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Full Online Book HomeLong StoriesAndre Cornelis - Chapter 7
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Andre Cornelis - Chapter 7 Post by :cclittle Category :Long Stories Author :Paul Bourget Date :May 2012 Read :812

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Andre Cornelis - Chapter 7

Chapter VII

The train from Paris approached, and stopped. The railway officials called out the name of the station, as they opened the doors of the carriages one after another, very slowly as it seemed to me. I went from carriage to carriage seeking my mother. Had she at the last moment decided not to come! What a trial to me if it were so! What a night I should have to pass in all the torment of suspicions which, I knew too well, her mere presence would dispel.

A voice called me. It was hers. Then I saw her, dressed in black, and never in my life did I clasp her in my arms as I did then, utterly forgetting that we were in a public place, and why she had come, in the joy of feeling my horrible imaginations vanish, melt away at the mere touch of the being whom I loved so profoundly, the only one who was dear to me, notwithstanding our differences, in the very depths of my heart, now that I had lost my Aunt Louise.

After that first movement, which resembled the grasp in which a drowning man seizes the swimmer who dives for him, I looked at my mother without speaking, holding both her hands. She had thrown back her veil, and in the flickering light of the station I saw that she was very pale and had been weeping. I had only to meet her eyes, which were still wet with tears, to know that I had been mad. I felt this, with the first words she uttered, telling me so tenderly of her grief, and that she had resolved to come at once, although my stepfather was ill. M. Termonde had suffered of late from frequent attacks of liver-complaint.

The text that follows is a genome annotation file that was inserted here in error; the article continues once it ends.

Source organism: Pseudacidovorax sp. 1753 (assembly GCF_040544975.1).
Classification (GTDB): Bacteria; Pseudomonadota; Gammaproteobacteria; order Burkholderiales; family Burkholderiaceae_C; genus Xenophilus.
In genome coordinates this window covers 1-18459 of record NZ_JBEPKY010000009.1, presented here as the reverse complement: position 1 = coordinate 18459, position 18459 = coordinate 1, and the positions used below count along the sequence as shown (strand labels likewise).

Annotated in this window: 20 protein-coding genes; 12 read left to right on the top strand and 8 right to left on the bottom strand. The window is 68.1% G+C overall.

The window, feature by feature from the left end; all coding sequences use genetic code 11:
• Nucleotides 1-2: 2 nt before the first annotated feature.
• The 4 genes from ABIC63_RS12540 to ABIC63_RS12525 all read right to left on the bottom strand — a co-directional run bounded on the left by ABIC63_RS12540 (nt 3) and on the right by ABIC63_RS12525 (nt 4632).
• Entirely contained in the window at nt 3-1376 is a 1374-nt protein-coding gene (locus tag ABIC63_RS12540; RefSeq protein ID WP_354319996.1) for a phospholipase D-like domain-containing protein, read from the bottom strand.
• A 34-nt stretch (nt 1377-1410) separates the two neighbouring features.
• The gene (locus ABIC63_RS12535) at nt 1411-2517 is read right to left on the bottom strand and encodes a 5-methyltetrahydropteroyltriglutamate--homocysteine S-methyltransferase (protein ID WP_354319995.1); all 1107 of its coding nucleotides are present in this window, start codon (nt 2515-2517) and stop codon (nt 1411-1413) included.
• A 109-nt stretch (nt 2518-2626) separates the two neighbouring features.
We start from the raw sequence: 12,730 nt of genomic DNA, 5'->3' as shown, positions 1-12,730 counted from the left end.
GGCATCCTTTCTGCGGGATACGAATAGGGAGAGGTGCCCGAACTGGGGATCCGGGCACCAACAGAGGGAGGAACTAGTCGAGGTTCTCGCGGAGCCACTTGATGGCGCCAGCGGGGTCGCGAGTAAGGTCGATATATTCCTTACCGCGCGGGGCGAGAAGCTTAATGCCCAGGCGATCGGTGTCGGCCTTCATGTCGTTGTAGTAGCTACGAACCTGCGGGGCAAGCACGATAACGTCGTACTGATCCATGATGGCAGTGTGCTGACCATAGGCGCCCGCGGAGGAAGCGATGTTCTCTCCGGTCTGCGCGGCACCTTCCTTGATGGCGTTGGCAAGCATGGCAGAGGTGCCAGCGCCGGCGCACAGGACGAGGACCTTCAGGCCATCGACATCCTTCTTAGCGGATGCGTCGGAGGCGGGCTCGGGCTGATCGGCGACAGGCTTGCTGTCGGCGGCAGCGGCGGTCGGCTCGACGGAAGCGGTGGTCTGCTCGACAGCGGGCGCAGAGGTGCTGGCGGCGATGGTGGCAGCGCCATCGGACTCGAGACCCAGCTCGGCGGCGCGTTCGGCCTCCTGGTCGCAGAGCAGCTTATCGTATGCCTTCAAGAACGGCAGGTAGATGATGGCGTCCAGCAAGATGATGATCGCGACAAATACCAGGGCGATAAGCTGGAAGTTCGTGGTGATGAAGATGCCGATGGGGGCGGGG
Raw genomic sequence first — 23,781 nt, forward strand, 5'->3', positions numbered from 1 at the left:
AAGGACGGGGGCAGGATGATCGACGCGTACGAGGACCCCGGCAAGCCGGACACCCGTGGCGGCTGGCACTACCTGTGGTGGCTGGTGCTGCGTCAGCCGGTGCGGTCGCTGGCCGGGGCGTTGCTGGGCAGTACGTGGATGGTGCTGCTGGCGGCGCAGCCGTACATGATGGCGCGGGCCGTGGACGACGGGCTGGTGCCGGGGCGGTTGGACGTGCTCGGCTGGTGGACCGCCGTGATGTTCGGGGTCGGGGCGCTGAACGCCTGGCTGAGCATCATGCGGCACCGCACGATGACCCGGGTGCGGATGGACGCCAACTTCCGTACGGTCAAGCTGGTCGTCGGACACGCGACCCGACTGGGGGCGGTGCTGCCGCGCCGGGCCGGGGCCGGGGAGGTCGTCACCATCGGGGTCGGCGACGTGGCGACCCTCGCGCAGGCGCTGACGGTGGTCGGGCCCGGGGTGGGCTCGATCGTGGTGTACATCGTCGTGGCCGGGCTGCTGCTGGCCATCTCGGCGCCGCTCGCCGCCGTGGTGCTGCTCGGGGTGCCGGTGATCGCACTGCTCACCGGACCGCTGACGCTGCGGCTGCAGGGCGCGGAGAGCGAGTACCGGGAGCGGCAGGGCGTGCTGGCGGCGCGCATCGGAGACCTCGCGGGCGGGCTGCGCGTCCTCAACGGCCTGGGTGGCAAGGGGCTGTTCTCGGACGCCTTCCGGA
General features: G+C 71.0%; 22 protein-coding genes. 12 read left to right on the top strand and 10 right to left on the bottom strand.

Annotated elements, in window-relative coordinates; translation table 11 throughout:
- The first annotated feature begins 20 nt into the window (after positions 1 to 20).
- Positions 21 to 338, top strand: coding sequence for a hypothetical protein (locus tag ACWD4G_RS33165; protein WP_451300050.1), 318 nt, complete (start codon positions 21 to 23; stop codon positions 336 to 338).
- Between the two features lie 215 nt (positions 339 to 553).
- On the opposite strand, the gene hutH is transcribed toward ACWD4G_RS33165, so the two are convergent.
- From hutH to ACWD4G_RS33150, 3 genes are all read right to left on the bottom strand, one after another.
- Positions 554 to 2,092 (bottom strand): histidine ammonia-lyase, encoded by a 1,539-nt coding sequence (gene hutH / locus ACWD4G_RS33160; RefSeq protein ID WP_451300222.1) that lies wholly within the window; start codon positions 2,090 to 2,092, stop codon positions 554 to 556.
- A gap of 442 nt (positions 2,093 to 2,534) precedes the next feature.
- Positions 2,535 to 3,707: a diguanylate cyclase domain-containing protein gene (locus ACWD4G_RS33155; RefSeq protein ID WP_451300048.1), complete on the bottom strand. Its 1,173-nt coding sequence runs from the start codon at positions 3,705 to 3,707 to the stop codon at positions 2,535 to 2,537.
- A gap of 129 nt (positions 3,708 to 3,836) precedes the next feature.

But neither her grief nor her anxiety about her husband had prevented my poor mother from providing herself, for this little excursion of a few hours, with all her customary appliances of comfort and elegance. Her maid stood behind her, accompanied by a porter, and both were laden with three or four bags of different sizes, of the best English make, carefully buttoned up in their waterproof covers; a dressing-case, a writing-case, an elegant wallet to hold the traveler's purse, handkerchief, book, and second veil; a hot-water bottle for her feet, two cushions for her head, and a little clock suspended from a swinging disc.

"You see," said she, while I was pointing out the carriage to the maid, so that she might get rid of her impedimenta, "I shall not have my right mourning until to-morrow"--and now I perceived that her gown was dark brown and only braided with black--"they could not have the things ready in time, but will send them as early as possible." Then, as I placed her in the carriage, she added: "There is still a trunk and a bonnet-box." She half smiled in saying this, to make me smile too, for the mass of luggage and the number of small parcels with which she encumbered herself had been of old a subject of mild quarrel between us.

In any other state of mind I should have been pained to find the unfailing evidence of her frivolity side by side with the mark of affection she had given me by coming. Was not this one of the small causes of my great misery? True, but her frivolity was delightful to me at that moment. This then was the woman whom I had been picturing to myself as coming to the house of death, with the sinister purpose of searching my dead aunt's papers and stealing or destroying any accusing pages which she might find among them! This was the woman whom I had represented to myself, that morning, as a criminal steeped in the guilt of a cowardly murder! Yes! I had been mad! had been like a runaway horse galloping after its own shadow. But what a relief to make sure that it was madness, what a blessed relief! It almost made me forget the dear dead woman.